The “Take a Look—Buy a Book—Donate” Campaign
by Ryan G. Van Cleave
When Sheila Birnbaum sees a need, she feels an obligation to do something about it. That’s surely thanks to her long career up in the Northeast as a patient advocate, which means she spent decades helping others.
Birnbaum’s first initiative was The Pajama Game. She sent hundreds of letters asking people to donate new pajamas and books when they come together for social gaming, such as card games, board games, or bingo. That initiative gave more than 250 children books, cozy new pajamas, and soft stuffed animals. These items provide a sense of comfort and security to at-risk children who are served by JFCS of the Suncoast.
And three years ago, when she realized that veterans and the homeless in our community often don’t have an adequate supply of socks, she acted. “It’s unacceptable,” says Birnbaum. “Some of the homeless walk 4,000 miles per year but don’t have any socks. And when veterans come back home and start looking for jobs, many don’t have dress socks. They come to career counseling but suddenly realize they don’t have the appropriate brown, black, or blue socks required to look professional at a job interview.” So she partnered with JFCS of the Suncoast to address that need. Soon after, the community responded by giving 4,000 pairs of socks.
Her latest cause? Fighting illiteracy. “Over 35 million people can’t read beyond a third-grade level,” she says. “It’s a staggering statistic, but it’s why I’m making an ongoing commitment to fight the illiteracy crisis on a local level.” That’s what her “Take a Look—Buy a Book—Donate” campaign is all about. Designed to promote literacy to children from Pre-K to 5th grade—with an emphasis on low-income and at-risk children—the program seeks to provide new books to area youth. She ran the program last February and March, and thanks to its success, she plans to do it again in 2018 during those same months.
Last year, some of the 2,200+ donated books netted by the “Take a Look—Buy a Book—Donate” campaign went to the sheriff’s department. Why? Officers kept a few in their car in case they ever had a situation where a child needed to be distracted while the officer had to interact with parents. Plus they kept some in the waiting room at the police station for the same reason. Other books found their way to local hospitals, especially to the waiting rooms in pediatrics and maternity floors. “We really simply want the books to reach the community,” adds Birnbaum. JFCS of the Suncoast case workers and case managers directly deliver most of the books to children they know, Birnbaum adds, since they know exactly where the greatest needs are.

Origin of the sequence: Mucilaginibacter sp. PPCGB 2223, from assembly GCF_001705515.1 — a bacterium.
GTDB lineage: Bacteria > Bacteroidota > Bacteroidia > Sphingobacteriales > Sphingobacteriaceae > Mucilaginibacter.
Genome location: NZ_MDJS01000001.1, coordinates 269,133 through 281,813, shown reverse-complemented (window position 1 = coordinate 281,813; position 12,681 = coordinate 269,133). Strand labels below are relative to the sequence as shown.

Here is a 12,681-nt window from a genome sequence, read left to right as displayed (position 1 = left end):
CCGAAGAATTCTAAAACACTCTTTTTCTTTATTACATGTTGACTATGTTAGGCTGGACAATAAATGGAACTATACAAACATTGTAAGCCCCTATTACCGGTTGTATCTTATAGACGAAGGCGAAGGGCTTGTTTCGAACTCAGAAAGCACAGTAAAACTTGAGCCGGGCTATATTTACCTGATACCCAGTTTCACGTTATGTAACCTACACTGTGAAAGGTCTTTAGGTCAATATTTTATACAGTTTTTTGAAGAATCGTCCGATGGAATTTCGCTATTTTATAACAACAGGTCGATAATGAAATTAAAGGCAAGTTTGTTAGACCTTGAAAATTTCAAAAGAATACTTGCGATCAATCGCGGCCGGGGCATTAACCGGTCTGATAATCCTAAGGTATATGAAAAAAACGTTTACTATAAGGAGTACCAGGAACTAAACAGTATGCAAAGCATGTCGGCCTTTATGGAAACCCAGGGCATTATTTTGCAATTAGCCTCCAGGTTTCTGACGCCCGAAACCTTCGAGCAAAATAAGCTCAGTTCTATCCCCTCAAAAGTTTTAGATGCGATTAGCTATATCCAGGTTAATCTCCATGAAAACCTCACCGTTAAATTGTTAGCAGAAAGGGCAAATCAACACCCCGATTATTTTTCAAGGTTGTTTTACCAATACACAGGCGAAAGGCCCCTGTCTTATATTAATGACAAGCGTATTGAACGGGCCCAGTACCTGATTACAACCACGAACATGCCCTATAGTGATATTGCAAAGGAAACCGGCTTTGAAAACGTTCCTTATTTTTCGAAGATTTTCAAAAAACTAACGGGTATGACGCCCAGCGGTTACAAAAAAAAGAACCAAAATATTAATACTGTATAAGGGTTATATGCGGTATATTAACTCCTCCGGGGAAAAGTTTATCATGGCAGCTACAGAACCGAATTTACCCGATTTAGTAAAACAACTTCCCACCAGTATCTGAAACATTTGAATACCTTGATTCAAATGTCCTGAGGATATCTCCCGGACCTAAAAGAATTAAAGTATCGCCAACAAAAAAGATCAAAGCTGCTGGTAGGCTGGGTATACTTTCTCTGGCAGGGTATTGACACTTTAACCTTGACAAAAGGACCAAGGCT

A huge win for the program is partnering with the Library Foundation of Sarasota County to allow “Take a look—Buy a book” to piggyback on James Patterson’s February 7, 2018 visit to Sarasota. When someone buys a ticket for that event, they’ll be invited to donate a book. Birnbaum will have a drop-off bin at the event, too, with signage about the program. She says, “It’s going to be a sellout lunch crowd of 600, so having a presence there and showcasing the program is a great opportunity.”
The Sarasota County Library system, too, has gotten behind this program, allowing Birnbaum to have bins in all nine county libraries during the month of February. They’ll be easy to spot, Birnbaum promises, since each bin will be wrapped in children’s designs.
Birnbaum counts herself lucky to have so many willing partners, such as the National Council of Jewish Women, the Kiwanis Club, Bank of America, the Junior League of Sarasota, and Designing Women, which are just some of the other partners willing to help. But there’s always room for more support.
Birnbaum adds that while the people of Sarasota and Manatee counties are very supportive and giving, they don’t always know where that donation goes. With her program, they can touch it. They can feel it. It’s something tangible that they can buy themselves, then drop off in person, and they will take comfort in knowing they had a big impact on the life of a kid who lives right here in our own backyard.
Want a way to help? Drop off a new, unwrapped children’s book at JFCS of the Suncoast on Fruitville Road. But, Birnbaum notes, there are other ways to participate. Having a dinner party? When the guests ask if they can bring anything, mention that they could bring a book to donate to “Take a Look—Buy a Book—Donate.” What about those who have a poker, mahjong, or bingo group? Ask for everyone to bring along a book donation for the next gathering. Having a birthday? Maybe suggest a book donation versus another gift you might not have a use for. And what about those who aren’t shoppers but still want to help out? “Pick up a gift card and send it along to JFCS earmarked for the book drive,” Birnbaum says. “We’ll take it from there.”
“The spirt of volunteerism is alive and well in our community,” explains Birnbaum. “Despite the pace and pressure of everyday life, thousands of our friends and neighbors are quietly reaching out in order to make a difference in a variety of ways.” But she doesn’t take it for granted. After the book drive is over, she sits at her kitchen table and sends out thank you notes. “Success is sweetest when it’s shared,” she says. Her hope is to see much to be proud of and, when it’s all said and done, reported in the JFCS of the Suncoast newsletter and website.